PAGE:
What is the third sector and what does it do?

What is the third sector?

The ‘third sector’ is an umbrella term that covers a range of different organisations with different structures and purposes, belonging neither to the public sector (i.e., the state) nor to the private sector (profit-making private enterprise). You may have heard other terms used to describe such organisations – the voluntary sector, non-governmental organisations, non-profit organisations – particularly in public discussions around policy and politics. These terms all describe organisations which share the same fundamental elements:

  • Non-governmental: although they often work with or alongside government agencies, and may receive government funding or commissions, third sector organisations are independent from the government.
  • Non-profit: third sector organisations raise funds and generate financial surpluses in order to invest in social, environmental, or cultural objectives. They do not seek to make profits as an end in its own right.
  • Values-driven: third sector organisations pursue specific goals which are often aligned with particular social and political perspectives. They may be associated with or work with political parties, but a political party is not a third sector organisation.

Third sector organisations include:

  • Charities
  • Voluntary and community organisations
  • Social enterprises and cooperatives
  • Think tanks and private research institutes (this does not include universities and colleges)
  • Some organisations, such as housing associations, have been spun off from government and are considered quasi-third sector groups, even though they deliver public services.

Third sector organisations operate at all levels of society, from the very local to the national and the international, and they make a significant – and rapidly increasing – contribution to the health and well-being of society both in the UK and abroad. Following the 2010 General Election, the government made it clear that charities and voluntary organisations would be expected to perform an increasing amount of the social and cultural functions which it has previously been the work of the public sector to provide, and many third sector organisations receive government commissions to provide services on the government’s behalf.

The Office for Civil Society, led by the Minister for Civil Society, is the government agency currently tasked with overseeing the government’s civil society agenda, and managing the relationship between the third sector and the government.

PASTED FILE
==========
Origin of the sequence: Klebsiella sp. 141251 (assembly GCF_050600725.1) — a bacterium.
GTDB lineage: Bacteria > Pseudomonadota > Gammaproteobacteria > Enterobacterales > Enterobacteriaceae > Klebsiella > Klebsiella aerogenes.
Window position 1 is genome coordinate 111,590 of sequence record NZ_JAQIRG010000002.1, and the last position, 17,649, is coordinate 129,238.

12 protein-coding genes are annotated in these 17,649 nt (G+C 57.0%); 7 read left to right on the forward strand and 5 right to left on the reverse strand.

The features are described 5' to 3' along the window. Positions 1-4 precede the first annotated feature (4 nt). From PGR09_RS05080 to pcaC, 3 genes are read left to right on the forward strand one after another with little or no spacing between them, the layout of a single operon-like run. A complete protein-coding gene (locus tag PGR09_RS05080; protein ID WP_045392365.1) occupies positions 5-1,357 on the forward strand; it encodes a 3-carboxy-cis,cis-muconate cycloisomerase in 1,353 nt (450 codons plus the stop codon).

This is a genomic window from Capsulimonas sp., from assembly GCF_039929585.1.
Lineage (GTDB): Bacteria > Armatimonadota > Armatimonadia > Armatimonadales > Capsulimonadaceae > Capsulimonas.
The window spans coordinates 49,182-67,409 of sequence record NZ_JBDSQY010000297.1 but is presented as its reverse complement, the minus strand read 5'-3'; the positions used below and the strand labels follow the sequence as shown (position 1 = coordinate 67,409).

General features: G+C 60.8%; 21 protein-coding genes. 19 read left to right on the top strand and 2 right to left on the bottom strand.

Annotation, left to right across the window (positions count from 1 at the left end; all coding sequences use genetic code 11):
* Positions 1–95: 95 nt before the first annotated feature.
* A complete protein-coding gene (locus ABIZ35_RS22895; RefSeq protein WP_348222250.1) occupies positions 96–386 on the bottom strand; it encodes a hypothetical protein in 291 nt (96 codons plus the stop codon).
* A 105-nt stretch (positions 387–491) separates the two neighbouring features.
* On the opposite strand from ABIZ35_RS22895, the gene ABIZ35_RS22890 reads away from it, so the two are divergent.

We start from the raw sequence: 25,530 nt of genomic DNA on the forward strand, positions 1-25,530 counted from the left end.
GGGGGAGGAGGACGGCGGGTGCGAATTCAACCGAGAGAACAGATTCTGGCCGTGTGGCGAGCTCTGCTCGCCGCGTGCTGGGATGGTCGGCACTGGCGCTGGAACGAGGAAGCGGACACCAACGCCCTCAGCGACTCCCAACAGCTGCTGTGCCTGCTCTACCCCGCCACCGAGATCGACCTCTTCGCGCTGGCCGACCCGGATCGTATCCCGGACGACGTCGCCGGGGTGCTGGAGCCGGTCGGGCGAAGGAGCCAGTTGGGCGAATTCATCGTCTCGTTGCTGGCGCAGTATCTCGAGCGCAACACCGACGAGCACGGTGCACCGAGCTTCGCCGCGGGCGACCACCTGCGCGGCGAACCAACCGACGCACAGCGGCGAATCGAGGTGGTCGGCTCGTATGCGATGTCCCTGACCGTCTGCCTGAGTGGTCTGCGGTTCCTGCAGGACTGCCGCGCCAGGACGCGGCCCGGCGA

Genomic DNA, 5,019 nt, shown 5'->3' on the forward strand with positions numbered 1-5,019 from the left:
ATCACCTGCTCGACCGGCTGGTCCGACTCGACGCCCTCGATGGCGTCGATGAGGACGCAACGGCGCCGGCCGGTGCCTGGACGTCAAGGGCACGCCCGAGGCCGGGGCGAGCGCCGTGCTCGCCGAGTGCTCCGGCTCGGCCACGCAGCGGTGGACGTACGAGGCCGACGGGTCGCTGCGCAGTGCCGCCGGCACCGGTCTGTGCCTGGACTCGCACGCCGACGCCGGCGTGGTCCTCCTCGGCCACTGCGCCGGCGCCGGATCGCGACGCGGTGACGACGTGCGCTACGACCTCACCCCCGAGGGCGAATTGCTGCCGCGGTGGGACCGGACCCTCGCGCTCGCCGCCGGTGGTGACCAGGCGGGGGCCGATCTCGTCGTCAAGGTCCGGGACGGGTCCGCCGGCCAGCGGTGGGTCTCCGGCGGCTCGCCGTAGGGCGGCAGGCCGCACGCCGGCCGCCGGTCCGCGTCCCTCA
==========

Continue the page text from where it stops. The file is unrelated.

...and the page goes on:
The growing importance of the third sector to public life and services is not just limited to the UK, but is a worldwide phenomenon. For this reason, working with third sector organisations can be a very effective way to impact on public policy.

What does the third sector do?

Typically most third sector organisations devote themselves either to a particular issue which needs solving (for example, climate change or unaffordable housing); or to a particular group in society (for example, dementia sufferers, or women facing cultural barriers to education) who requires support and representation. They may provide services related to these issues (for example, running a women’s shelter, or providing legal advice). Some organisations (particularly think tanks and research institutes) may work on a whole range of issues, but apply a particular philosophical and political filter. Their focus maybe local, national, or global.

Third sector groups try to achieve their aims through a wide range of activities. Some, such as fundraising, providing services, or providing other forms of direct support and advice to the groups they help, are about immediate action. However, third sector organisations usually also want to back up direct assistance with long-term or systemic change, involving changes to relevant local, national, or international policies. They seek to bring these policy changes about in lots of different ways, all of which offer potential opportunities for academic collaboration or input.

Carrying out or commissioning research

Many third sector organisations either employ their own researchers, or commission independent or academic researchers, to carry out investigations into subjects that affect the groups and issues they deal with. In addition, they will also aim to be widely-read in the existing and emerging academic research in relevant fields. Research helps third sector organisations identify emerging issues they should focus on, and provides evidence to back up their policy proposals and campaigning. This is an obvious way your research can make a real difference.

Public campaigns

Third sector organisations also aim to raise public awareness and shape public perceptions about particular issues. They do this through public campaigns that may use a range of traditional and social media to get their message across. These campaigns may be aimed at the general public, or they may be targeted at certain groups or sectors, and this will affect media strategies and types of platform chosen. Third sector organisations want these campaigns to be as credible and authoritative as possible, so this is another area where academic research or an academic viewpoint can be of real value.

Lobbying or advocacy

Third sector organisations seek to bring about policy change by lobbying politicians, and by influencing government officials and civil servants responsible for the policy areas which impact on the groups or issues they represent. Depending on the organisation’s area of interest, they may lobby local MPs or the responsible minister, submit evidence to relevant select committees, or brief local or national government bodies. This is another point where your research can be valuable: third sector organisations need evidence to support their recommended actions, and they may wish to collaborate with academics on a joint submission or briefing.